Plunged into darkness, we were listening to the words of Havivra Da Ifrile, a young girl from Martinique. On 8 May, 1902, Mount Pelée, the volcano at the centre of the island, erupted. 30,000 people were killed, mostly by the pyroclastic lava flows that engulfed Saint-Pierre, the capital. Havivra was one of very people to survive and give an account of the eruption: she survived by hiding in a cave. One other survivor, Ludger Sylbaris, had the good fortune to be in jail, unconscious and drunk.

One study estimates that over 220,000 people have been killed by volcanic activity since 1783, at least 25% of them by lava flows. Currently, apart from volcanic tsunamis, pyroclastic density flows are the biggest killers in volcanic eruptions.

We’ve known about these currents for a long time – Pliny the Younger described their destruction of Pompeii in AD79 – yet we know little about how they behave. If you’re close enough to observe them in great detail, then you’re not likely to survive: they travel at speeds of up to 300mph and reach temperatures of 800˚ Celsius. They are surrounded by clouds of dust and ash, so we can only observe them from afar and by looking at the deposits they leave behind.

Dr Rebecca Williams, Lecturer and Geology Subject Group Head at the School of Environmental Sciences at the University of Hull, is a field volcanologist: she does study active volcanoes, but she prefers – for obvious reasons – to walk on very old, very dead ones. In her research, she tries to recreate the movement of pyroclastic flows. “We need to understand how these flows behave,” she says, “so that we can estimate danger more effectively.”

Her work takes her to Oregon, to Ecuador, and in particular to the island of Pantelleria, probably one of the least famous Italian volcanoes. The entire island is covered by lava flows from at least eight separate eruptions. The currents here were super-hot, making the resulting volcanic glass extremely hard and well preserved. “They’re among the best exposure of this kind of deposit anywhere,” said Rebecca.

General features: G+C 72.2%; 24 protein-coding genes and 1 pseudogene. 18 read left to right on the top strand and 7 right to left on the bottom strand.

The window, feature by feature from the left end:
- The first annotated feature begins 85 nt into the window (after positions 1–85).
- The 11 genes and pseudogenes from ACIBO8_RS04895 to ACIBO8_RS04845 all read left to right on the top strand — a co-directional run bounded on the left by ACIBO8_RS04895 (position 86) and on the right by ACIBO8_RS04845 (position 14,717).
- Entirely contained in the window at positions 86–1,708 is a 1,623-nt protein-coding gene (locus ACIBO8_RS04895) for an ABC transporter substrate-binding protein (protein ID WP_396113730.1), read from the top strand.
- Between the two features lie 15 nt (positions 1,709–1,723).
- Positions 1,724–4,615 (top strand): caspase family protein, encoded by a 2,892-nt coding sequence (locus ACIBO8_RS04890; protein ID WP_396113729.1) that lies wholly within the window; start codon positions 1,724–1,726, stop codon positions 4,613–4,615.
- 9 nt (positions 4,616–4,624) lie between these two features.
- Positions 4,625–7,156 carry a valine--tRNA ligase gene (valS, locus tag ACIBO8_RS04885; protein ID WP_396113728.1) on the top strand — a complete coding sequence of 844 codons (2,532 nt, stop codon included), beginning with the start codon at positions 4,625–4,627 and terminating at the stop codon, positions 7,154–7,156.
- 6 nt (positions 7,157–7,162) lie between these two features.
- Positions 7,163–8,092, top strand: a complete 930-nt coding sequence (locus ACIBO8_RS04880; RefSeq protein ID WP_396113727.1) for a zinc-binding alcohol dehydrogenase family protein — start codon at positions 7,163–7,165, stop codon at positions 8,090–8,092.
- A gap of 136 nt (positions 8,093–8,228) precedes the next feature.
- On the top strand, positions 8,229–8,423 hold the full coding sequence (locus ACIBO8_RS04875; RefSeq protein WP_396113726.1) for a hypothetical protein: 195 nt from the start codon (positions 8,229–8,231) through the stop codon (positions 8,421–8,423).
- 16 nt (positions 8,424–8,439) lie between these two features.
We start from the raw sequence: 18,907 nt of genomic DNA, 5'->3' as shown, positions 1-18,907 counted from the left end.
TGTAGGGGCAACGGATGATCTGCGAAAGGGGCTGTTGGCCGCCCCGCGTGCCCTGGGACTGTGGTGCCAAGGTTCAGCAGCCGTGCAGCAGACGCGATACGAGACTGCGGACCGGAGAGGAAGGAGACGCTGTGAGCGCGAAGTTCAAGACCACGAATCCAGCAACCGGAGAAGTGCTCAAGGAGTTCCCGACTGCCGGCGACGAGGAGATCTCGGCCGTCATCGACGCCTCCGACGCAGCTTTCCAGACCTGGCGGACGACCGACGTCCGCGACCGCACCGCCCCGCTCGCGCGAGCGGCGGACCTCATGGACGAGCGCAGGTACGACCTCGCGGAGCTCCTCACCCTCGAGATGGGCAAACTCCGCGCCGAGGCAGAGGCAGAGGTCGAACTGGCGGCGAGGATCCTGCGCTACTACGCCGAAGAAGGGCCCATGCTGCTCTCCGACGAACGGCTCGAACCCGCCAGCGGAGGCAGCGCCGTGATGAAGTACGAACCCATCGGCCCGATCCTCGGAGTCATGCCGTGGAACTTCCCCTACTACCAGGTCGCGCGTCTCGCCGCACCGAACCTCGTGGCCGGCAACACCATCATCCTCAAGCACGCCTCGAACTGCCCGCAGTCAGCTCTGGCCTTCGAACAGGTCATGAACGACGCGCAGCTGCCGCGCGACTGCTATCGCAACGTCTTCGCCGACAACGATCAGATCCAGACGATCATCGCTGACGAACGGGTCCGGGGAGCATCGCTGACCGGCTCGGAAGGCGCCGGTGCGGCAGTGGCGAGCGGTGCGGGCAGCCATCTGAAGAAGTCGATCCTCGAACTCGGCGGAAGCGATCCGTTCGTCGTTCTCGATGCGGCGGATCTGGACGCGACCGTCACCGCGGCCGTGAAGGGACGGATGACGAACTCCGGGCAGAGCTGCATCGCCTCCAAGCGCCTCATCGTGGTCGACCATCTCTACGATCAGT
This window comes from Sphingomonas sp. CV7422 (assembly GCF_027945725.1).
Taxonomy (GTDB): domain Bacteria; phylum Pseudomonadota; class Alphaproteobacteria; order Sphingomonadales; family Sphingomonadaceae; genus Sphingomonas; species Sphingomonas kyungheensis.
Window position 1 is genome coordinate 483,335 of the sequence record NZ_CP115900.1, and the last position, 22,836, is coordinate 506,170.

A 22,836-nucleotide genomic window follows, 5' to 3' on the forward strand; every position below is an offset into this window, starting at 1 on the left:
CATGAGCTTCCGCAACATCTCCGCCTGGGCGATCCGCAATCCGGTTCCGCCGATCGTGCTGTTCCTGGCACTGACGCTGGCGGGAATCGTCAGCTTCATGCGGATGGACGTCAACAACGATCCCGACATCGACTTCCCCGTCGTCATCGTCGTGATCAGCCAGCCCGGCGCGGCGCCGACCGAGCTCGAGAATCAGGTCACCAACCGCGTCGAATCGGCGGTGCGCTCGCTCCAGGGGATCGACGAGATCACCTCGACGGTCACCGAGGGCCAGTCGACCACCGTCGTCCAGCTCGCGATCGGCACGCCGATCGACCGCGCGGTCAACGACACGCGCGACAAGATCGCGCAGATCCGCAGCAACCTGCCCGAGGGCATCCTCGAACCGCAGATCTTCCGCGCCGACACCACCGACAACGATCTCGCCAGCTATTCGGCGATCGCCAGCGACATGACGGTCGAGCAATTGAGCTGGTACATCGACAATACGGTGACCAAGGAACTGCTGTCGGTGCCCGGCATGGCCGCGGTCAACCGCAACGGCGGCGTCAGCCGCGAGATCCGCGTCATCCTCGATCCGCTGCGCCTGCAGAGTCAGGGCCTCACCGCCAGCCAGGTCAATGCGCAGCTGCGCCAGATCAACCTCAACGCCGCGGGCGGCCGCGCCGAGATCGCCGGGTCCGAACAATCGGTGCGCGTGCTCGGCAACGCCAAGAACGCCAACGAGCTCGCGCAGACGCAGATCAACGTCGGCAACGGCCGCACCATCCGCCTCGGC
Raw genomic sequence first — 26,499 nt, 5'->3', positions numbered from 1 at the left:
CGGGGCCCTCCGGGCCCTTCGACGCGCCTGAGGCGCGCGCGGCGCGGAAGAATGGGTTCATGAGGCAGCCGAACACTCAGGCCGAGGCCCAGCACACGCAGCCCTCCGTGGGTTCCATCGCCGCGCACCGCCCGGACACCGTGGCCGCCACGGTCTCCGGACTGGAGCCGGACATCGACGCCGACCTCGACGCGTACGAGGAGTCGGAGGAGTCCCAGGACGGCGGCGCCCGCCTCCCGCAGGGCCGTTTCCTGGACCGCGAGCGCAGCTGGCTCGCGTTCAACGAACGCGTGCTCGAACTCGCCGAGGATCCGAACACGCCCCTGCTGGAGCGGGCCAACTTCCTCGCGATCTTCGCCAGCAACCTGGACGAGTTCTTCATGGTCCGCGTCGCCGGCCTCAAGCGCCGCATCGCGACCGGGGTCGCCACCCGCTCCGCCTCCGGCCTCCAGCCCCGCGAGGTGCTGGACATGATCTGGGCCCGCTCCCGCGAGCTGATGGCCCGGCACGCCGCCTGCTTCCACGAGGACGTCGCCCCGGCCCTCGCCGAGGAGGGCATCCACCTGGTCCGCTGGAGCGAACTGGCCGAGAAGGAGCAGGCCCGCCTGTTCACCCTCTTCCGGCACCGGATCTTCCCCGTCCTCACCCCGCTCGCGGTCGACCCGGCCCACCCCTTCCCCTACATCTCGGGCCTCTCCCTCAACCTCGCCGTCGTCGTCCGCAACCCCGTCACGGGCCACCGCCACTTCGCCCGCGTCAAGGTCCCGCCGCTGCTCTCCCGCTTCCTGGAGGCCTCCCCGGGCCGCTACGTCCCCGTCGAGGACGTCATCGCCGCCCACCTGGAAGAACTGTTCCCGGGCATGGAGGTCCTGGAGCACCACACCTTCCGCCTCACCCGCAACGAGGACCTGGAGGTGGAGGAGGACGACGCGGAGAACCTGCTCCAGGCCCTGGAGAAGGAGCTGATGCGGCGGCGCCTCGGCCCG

Another useful feature of this volcano is that its magma reservoir was chemically zoned. The magma had different compositions at different layers: as an eruption began, it tapped magma at the top of the chamber; later magma comes from lower down. Rebecca can use those different chemical signatures to trace the current over time, as it spread around the island.

Most existing models of an eruption assume that lava flows more or less equally in all directions from the cone. Rebecca discovered that, in fact, the current behaved in much more complicated ways. “In its early stages, it was really feeble: it reached a 15-metre hill and was easily deflected. But then, through time, the current grew in size and force; it was able to swoop over hills several hundred metres high.”

Rebecca’s work has important implications for the production of hazard maps, which authorities draw up to help prepare for future eruptions. But her work is only one part of a highly complicated set of conditions. “Every volcano has its own heartbeat,” she says. And volcanology itself is, in her words, subject to silo-working. Geologists work in the field, or move – like Rebecca – into analogue modelling, using rice or beads; mathematicians make theoretical models; computer scientists build simulations; historians and social scientists have much useful information to offer. “We rarely look at eruptions together,” she told us: in the future, Rebecca wants to see much more interdisciplinary work, bringing all these sources of knowledge together to address specific risks.

One thing she has learnt is that putting scientists in direct contact with affected communities is often counter-productive; all the results of this research need to be mediated through civil authorities to ensure that people have the best chance of survival.

Read an interview with Rebecca Williams here.

Alan Barker is a writer, coach, training consultant and academic proofreader. Find out more about his work here.